Based on the driving principle that every student should be provided with the opportunity and challenge to fulfil their full potential and to achieve excellence, P+ forms part of our approach to the learning potential of all of our students including those who may be identified as gifted and talented, and ensures an opportunity for really positive engagement with student potential and curriculum enrichment.
Student selection for Potential Plus (P+) Programmes
Students are selected for each P+ Programme through information provided by a number of different measures including student assessment results, Cognitive Abilities Test results (CAT4) and teacher recommendations.
The Cognitive Abilities Test (CAT4) is a diagnostic assessment that is designed to help students and their teachers understand how they learn and what their academic potential might be. It assesses how students think in areas that are known to make a difference to learning.
While many tests focus on a child’s attainment in core subjects, CAT4 is designed to give schools a much broader, more rounded view of each young person, their potential and how they learn. Results help teachers decide about the pace of learning that is right for a student and whether additional support or challenge is needed.
Tasks involve thinking about shapes and patterns (Non-Verbal Reasoning), words (Verbal Reasoning), numbers (Quantitative Reasoning) and some questions are answered by mentally generating and transforming visual images (Spatial Ability).
The Standard Age Score (SAS) is the most important piece of information derived from CAT4.
The SAS is based on the student’s raw score which has been adjusted for age and placed on a scale that makes a comparison with a nationally representative sample of students of the same age across the UK. The average score is 100.
The SAS is key to benchmarking and tracking progress and is the fairest way to compare the performance of different students within a year group or across year groups. The higher the score in CAT4, the easier a student is likely to find grasping new concepts and processing complex ideas and information.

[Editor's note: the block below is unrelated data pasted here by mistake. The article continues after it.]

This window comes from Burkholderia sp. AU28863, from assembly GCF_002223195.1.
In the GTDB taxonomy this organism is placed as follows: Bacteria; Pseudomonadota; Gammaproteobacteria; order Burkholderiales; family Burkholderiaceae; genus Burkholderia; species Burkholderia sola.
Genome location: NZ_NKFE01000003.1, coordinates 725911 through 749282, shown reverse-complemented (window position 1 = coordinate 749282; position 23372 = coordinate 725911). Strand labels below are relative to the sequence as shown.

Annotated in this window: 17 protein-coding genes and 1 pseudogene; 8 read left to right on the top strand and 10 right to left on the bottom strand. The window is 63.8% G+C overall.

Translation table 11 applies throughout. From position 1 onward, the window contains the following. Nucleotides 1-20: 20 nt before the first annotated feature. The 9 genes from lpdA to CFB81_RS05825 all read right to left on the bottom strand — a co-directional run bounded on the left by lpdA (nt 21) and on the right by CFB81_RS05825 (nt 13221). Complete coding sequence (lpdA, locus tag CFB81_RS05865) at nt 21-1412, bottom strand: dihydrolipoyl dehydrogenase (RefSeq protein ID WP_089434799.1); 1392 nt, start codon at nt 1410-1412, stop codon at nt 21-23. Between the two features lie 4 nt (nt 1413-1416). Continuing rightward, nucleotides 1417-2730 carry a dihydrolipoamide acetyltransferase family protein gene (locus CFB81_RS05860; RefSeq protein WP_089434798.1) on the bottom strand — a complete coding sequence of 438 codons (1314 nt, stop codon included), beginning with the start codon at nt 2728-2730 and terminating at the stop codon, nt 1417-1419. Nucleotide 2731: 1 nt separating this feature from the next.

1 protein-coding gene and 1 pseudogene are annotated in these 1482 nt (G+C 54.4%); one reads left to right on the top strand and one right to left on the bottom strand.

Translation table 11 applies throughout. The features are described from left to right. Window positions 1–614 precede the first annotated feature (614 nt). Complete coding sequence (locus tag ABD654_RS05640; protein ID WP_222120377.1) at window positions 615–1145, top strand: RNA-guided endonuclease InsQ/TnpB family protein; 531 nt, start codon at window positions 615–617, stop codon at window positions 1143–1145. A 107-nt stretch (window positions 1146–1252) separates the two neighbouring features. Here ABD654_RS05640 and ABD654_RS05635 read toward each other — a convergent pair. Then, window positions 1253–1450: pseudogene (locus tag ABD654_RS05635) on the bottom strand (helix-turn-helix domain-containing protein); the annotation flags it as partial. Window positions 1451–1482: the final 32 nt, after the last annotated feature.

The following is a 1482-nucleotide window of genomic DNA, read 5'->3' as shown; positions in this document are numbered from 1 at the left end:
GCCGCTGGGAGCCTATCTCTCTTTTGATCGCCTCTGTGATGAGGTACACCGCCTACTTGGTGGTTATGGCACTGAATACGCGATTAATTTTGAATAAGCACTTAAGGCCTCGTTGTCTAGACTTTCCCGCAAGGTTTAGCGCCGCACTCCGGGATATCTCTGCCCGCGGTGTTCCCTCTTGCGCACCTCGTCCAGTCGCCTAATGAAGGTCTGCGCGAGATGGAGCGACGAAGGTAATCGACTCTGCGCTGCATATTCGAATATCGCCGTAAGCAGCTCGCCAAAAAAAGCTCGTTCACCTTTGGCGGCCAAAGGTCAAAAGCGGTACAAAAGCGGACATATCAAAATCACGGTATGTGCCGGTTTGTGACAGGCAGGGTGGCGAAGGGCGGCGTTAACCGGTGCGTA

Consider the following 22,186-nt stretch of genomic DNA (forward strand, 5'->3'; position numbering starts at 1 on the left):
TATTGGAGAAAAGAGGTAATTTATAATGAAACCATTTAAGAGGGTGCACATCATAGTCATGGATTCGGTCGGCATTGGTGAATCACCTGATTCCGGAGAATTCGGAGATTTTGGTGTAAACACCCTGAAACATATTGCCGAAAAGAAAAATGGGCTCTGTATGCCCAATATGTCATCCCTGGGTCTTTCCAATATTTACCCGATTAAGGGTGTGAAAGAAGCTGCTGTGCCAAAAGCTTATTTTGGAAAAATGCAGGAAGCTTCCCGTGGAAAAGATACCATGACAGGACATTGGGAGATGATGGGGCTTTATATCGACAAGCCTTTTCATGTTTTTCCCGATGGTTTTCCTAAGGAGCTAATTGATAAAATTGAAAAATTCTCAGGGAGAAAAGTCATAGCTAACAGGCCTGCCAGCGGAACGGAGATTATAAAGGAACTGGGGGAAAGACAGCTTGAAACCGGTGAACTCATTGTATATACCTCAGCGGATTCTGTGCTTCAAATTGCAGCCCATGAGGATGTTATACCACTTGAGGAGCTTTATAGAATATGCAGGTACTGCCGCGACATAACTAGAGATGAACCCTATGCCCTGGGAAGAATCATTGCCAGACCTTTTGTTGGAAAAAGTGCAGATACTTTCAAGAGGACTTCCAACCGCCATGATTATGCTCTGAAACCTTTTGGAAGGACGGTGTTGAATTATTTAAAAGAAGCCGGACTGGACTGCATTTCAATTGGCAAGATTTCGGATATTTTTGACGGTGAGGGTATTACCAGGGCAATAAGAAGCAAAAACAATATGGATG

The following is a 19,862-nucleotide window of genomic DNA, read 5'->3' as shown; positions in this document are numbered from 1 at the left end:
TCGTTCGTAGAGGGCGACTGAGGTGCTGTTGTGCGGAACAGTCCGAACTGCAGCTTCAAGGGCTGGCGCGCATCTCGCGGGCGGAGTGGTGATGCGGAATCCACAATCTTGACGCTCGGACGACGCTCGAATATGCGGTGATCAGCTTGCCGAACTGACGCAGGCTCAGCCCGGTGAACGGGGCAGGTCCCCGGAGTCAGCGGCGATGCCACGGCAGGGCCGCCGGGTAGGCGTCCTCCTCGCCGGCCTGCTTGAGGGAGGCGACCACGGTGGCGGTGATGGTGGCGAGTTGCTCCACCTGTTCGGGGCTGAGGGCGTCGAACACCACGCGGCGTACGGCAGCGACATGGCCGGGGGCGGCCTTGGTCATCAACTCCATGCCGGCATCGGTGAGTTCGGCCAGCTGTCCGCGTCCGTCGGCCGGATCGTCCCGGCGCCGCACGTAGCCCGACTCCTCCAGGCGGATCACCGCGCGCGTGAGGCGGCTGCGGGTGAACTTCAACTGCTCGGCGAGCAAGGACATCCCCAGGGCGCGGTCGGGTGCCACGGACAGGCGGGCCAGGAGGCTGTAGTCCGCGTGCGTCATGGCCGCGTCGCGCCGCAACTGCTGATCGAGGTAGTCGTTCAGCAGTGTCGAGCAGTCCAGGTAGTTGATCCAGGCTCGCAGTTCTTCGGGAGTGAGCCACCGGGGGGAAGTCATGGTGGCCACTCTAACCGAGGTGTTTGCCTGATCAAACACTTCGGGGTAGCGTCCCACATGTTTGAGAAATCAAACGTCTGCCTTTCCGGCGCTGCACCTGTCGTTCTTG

All RBIS Middle School and Senior School students take a CAT 4 test at the start of the academic year or as part of their school entry assessments.
Students within the range 119 to 126 are identified as above average and placed on our lists of high learning potential (HLP)
Students within the range 127 to 141 (maximum) are identified as well above average and identified as high learning potential plus (HLP*)
CAT4 reports are used to inform future planning. For example: -
If a science teacher notices that there are a group of students in their class that have especially strong scores in the quantitative element, for example, he or she then knows that giving those students some more challenging maths-based tasks to further develop their skills might be a valuable exercise.
At the other extreme, a history teacher may notice that a student from the same small group has very well-developed abilities in mathematical and scientific thinking (from the scores from the Quantitative and Spatial batteries) but a relatively weaker score in the Verbal battery. This might steer the teacher towards setting that student work to better support their verbal understanding and ensuring they are given the best chance to access all elements of the school curriculum.
Further support for higher learning potential (HLP) students at RBIS
A range of methods/strategies are employed to meet the needs of all of our students, including those who are identified as able, gifted and talented.
In some core subjects students are grouped in differentiated classes based on ability e.g.
1st Language English vs. 2nd Language English vs. English as an Additional Language (EAL)
1st Language Thai vs. Thai as an Additional Language (TAL)
Core mathematics vs. Extended mathematics
Foundation science vs. Core science
Teaching and learning is suitably challenging and varied to promote breadth, depth and pace, and to promote high achievement. Our teachers plan carefully to meet the learning needs of all of our students. We give all students the opportunity to show what they know, understand and can do, and we achieve this in a variety of ways when planning for students’ learning, such as by providing: